When a company issues shares during or after incorporation, the purchasing shareholders usually pay for them in full at that time. Under certain circumstances, however, companies may issue nil-paid shares, where the entire payment due for those shares remains outstanding after the members have taken ownership of them.
We discuss the various reasons why some limited companies have nil-paid shares, whether this payment status affects the rights attached to those shares, and when members are required to settle the amounts due on their nil-paid shares.
What are nil-paid shares?
The main reason why companies issue shares is to raise capital – they offer an ownership stake (share) in the business in exchange for money or some other form of payment. Purchasers normally pay the full ‘issue price’ (i.e. sale price) of their shares at the time they are taken. These are known as fully paid shares.
In some situations, companies may have nil-paid shares. These are simply unpaid shares – the company has issued the shares, but it has not received any payment from the shareholders who own them. The total issue price remains outstanding and must be paid at a future date when the company requests payment.
Why would a company have nil-paid shares?
There are several reasons why a company may have nil-paid shares. For example:
- The company has just been formed and has not yet set up a business bank account in which to receive payments.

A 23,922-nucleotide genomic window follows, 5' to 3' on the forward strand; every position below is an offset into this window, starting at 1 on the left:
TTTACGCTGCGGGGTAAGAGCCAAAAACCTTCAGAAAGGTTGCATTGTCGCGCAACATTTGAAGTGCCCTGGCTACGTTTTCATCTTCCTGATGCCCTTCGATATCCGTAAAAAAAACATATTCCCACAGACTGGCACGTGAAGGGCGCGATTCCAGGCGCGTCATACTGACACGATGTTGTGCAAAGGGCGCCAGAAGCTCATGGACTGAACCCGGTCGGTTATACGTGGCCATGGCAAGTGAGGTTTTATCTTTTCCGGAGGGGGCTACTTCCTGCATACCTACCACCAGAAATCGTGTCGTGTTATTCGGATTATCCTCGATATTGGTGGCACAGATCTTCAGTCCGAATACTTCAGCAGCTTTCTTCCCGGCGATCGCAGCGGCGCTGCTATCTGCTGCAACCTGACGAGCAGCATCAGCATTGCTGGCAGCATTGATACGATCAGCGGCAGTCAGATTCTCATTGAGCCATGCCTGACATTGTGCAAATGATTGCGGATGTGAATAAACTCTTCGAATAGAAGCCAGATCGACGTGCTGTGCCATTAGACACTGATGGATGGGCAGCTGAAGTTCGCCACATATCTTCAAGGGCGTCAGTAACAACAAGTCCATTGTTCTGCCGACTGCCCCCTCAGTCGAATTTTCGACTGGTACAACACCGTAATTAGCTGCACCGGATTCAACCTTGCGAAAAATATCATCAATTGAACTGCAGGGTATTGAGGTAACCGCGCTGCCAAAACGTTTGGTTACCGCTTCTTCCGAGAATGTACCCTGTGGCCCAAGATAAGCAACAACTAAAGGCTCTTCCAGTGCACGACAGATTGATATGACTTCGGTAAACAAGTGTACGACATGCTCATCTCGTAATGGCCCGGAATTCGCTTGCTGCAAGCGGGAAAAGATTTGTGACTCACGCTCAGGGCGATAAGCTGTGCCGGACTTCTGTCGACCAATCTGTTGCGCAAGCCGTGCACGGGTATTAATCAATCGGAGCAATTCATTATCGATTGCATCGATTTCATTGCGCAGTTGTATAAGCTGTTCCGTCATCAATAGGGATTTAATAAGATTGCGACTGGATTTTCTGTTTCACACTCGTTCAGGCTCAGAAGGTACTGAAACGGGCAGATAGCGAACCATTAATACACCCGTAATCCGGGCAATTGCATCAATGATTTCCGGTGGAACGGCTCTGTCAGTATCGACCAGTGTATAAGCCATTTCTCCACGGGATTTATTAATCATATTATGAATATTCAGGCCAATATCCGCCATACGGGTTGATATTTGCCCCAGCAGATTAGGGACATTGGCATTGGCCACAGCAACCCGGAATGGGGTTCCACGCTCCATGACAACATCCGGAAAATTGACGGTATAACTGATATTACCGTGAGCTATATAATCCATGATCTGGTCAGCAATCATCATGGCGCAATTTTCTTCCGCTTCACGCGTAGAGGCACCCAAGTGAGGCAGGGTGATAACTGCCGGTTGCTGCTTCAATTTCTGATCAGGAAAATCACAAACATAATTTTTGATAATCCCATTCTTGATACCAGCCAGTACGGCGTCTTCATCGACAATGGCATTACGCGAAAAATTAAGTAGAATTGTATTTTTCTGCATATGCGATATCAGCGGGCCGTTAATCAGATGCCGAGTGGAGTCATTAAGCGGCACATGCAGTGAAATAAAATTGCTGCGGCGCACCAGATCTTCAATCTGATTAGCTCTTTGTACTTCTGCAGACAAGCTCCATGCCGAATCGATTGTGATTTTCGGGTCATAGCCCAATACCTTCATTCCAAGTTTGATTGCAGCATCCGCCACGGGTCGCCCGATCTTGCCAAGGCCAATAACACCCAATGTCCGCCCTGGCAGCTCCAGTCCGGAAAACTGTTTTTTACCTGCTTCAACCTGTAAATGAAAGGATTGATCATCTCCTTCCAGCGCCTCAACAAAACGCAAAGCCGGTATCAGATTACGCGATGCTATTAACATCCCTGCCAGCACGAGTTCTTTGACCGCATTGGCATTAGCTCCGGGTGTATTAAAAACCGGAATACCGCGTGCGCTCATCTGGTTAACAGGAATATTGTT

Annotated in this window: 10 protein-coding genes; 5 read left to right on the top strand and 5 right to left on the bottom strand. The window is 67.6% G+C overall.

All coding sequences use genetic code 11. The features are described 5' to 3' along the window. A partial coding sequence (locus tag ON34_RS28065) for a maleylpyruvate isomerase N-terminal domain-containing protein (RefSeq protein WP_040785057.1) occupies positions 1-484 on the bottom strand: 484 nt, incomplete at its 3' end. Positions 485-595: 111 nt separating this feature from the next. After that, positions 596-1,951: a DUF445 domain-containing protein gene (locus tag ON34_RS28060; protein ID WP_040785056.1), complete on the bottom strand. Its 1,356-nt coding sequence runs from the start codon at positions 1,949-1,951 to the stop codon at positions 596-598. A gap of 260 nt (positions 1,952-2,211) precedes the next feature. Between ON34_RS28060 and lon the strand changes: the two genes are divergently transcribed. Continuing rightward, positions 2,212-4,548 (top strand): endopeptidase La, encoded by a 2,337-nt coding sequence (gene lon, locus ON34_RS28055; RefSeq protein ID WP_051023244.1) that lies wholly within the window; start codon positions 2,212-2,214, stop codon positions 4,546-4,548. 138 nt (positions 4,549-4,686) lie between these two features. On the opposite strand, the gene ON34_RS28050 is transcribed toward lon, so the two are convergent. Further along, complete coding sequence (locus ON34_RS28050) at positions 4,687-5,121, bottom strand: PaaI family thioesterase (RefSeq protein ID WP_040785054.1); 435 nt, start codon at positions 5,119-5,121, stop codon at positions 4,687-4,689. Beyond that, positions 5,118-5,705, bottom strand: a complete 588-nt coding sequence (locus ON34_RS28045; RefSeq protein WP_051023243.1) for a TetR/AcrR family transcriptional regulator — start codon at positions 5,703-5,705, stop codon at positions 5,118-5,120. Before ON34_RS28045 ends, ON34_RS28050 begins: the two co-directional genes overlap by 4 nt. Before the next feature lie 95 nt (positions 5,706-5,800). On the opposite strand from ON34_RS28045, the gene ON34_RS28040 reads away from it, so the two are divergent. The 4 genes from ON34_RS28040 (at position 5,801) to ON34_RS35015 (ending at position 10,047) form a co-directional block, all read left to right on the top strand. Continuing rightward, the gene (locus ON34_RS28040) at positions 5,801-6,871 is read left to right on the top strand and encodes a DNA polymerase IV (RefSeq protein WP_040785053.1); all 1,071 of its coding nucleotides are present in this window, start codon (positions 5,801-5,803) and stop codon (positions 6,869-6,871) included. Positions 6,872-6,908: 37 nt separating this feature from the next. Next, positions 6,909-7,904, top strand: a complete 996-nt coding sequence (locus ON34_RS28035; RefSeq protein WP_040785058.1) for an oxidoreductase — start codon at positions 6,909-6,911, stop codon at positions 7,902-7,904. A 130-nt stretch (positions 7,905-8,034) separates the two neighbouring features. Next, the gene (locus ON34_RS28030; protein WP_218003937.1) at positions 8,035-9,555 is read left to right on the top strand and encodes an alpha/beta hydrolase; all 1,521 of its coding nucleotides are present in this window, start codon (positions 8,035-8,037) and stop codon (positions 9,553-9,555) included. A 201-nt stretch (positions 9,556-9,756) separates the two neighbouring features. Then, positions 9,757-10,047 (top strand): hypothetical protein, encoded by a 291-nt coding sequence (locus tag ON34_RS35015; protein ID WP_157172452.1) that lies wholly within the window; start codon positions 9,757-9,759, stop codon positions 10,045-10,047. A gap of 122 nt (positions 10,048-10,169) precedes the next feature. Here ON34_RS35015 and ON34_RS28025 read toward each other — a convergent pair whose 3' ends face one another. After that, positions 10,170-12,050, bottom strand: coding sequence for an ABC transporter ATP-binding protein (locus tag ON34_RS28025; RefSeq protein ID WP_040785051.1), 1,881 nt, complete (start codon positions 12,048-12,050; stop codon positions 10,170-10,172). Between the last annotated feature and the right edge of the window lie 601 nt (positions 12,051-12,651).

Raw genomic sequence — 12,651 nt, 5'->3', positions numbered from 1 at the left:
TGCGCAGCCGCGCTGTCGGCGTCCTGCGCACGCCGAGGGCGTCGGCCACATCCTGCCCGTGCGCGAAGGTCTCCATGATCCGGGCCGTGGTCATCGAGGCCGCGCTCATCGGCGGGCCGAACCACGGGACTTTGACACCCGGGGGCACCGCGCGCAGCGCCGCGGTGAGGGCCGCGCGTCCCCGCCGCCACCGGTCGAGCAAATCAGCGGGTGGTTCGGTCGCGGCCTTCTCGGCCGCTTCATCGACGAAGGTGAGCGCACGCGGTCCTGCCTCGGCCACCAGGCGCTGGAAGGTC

- To give shareholders extra time to raise the necessary funds, if they do not have immediate access to capital to pay for the shares.
- To provide the company with the option to forfeit those shares at a future date.
- To issue shares to staff as part of an employee share scheme. By issuing nil-paid shares, employees can defer payment until a later date (e.g. upon selling their shares), and they are not subject to Income Tax or National Insurance contributions on the value of their shares.
There are times, however, when companies may inadvertently end up with nil-paid shares. This can happen if the directors forget to request or collect outstanding payments from members, or if the members simply do not get around to paying for their shares.
These situations are not at all uncommon, especially in small private companies that are owned by just one or two people who are the founding members and directors.
Do nil-paid shares provide the same rights as fully paid shares?
Typically, nil-paid shares provide exactly the same shareholder rights as fully paid shares of the same class. The rights attached to shares are known as prescribed particulars, and they usually include voting rights, dividend rights, and capital rights.
The prescribed particulars attached to shares are generally applicable whether or not those shares are unpaid or fully paid. However, some companies may amend their articles of association or shareholders’ agreement to include special conditions or disapply certain provisions in the case of rights attached to nil-paid shares.
Any person whose shares are not fully paid remains liable for the outstanding issue price of their unpaid shares. If the company issues a call notice (a request for payment) and the member fails to pay by the payment deadline, the company may be entitled to forfeit those shares.